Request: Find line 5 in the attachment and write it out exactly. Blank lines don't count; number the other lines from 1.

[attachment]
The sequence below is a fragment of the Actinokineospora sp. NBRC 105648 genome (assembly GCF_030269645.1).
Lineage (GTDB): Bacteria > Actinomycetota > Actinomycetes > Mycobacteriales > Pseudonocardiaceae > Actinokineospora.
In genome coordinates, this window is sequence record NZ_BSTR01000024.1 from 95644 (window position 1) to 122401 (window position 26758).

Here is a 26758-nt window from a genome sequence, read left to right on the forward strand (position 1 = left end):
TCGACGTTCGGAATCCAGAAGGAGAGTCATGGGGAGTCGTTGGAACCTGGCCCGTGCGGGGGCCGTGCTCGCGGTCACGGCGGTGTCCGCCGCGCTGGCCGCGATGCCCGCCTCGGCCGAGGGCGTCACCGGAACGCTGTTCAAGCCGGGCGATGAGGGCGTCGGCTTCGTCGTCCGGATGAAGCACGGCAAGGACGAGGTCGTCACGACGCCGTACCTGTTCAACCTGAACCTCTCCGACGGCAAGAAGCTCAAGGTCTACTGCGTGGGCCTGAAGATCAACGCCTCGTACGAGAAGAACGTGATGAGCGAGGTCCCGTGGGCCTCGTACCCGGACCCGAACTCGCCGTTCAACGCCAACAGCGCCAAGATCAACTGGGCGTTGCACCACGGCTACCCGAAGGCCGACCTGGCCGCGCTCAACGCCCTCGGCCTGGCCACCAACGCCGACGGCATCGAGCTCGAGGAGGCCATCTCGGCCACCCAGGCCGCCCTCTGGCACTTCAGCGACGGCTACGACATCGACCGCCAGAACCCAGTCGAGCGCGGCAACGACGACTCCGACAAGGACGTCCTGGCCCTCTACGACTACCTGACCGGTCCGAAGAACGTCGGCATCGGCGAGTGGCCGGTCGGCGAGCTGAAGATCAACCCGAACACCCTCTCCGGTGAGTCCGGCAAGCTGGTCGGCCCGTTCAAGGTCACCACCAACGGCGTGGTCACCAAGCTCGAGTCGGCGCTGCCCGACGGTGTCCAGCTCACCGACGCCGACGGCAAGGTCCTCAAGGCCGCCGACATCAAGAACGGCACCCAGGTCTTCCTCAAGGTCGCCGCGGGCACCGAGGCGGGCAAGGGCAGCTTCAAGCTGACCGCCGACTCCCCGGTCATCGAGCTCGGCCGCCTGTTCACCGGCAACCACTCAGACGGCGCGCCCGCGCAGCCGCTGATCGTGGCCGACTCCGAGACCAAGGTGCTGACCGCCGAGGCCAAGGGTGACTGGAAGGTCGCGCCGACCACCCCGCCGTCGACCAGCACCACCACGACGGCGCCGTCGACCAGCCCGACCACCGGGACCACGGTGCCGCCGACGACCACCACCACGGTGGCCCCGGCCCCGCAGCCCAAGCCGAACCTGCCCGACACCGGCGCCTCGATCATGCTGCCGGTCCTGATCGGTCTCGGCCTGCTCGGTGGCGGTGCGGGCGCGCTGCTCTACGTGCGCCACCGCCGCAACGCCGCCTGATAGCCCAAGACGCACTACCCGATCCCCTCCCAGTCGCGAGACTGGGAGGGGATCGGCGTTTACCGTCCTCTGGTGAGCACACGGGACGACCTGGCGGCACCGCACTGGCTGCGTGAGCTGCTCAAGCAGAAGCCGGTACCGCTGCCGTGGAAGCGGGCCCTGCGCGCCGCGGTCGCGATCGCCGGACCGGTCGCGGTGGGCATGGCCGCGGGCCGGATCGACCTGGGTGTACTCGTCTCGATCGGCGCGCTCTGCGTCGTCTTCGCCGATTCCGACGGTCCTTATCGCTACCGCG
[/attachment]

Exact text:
TCGACGTTCGGAATCCAGAAGGAGAGTCATGGGGAGTCGTTGGAACCTGGCCCGTGCGGGGGCCGTGCTCGCGGTCACGGCGGTGTCCGCCGCGCTGGCCGCGATGCCCGCCTCGGCCGAGGGCGTCACCGGAACGCTGTTCAAGCCGGGCGATGAGGGCGTCGGCTTCGTCGTCCGGATGAAGCACGGCAAGGACGAGGTCGTCACGACGCCGTACCTGTTCAACCTGAACCTCTCCGACGGCAAGAAGCTCAAGGTCTACTGCGTGGGCCTGAAGATCAACGCCTCGTACGAGAAGAACGTGATGAGCGAGGTCCCGTGGGCCTCGTACCCGGACCCGAACTCGCCGTTCAACGCCAACAGCGCCAAGATCAACTGGGCGTTGCACCACGGCTACCCGAAGGCCGACCTGGCCGCGCTCAACGCCCTCGGCCTGGCCACCAACGCCGACGGCATCGAGCTCGAGGAGGCCATCTCGGCCACCCAGGCCGCCCTCTGGCACTTCAGCGACGGCTACGACATCGACCGCCAGAACCCAGTCGAGCGCGGCAACGACGACTCCGACAAGGACGTCCTGGCCCTCTACGACTACCTGACCGGTCCGAAGAACGTCGGCATCGGCGAGTGGCCGGTCGGCGAGCTGAAGATCAACCCGAACACCCTCTCCGGTGAGTCCGGCAAGCTGGTCGGCCCGTTCAAGGTCACCACCAACGGCGTGGTCACCAAGCTCGAGTCGGCGCTGCCCGACGGTGTCCAGCTCACCGACGCCGACGGCAAGGTCCTCAAGGCCGCCGACATCAAGAACGGCACCCAGGTCTTCCTCAAGGTCGCCGCGGGCACCGAGGCGGGCAAGGGCAGCTTCAAGCTGACCGCCGACTCCCCGGTCATCGAGCTCGGCCGCCTGTTCACCGGCAACCACTCAGACGGCGCGCCCGCGCAGCCGCTGATCGTGGCCGACTCCGAGACCAAGGTGCTGACCGCCGAGGCCAAGGGTGACTGGAAGGTCGCGCCGACCACCCCGCCGTCGACCAGCACCACCACGACGGCGCCGTCGACCAGCCCGACCACCGGGACCACGGTGCCGCCGACGACCACCACCACGGTGGCCCCGGCCCCGCAGCCCAAGCCGAACCTGCCCGACACCGGCGCCTCGATCATGCTGCCGGTCCTGATCGGTCTCGGCCTGCTCGGTGGCGGTGCGGGCGCGCTGCTCTACGTGCGCCACCGCCGCAACGCCGCCTGATAGCCCAAGACGCACTACCCGATCCCCTCCCAGTCGCGAGACTGGGAGGGGATCGGCGTTTACCGTCCTCTGGTGAGCACACGGGACGACCTGGCGGCACCGCACTGGCTGCGTGAGCTGCTCAAGCAGAAGCCGGTACCGCTGCCGTGGAAGCGGGCCCTGCGCGCCGCGGTCGCGATCGCCGGACCGGTCGCGGTGGGCATGGCCGCGGGCCGGATCGACCTGGGTGTACTCGTCTCGATCGGCGCGCTCTGCGTCGTCTTCGCCGATTCCGACGGTCCTTATCGCTACCGCG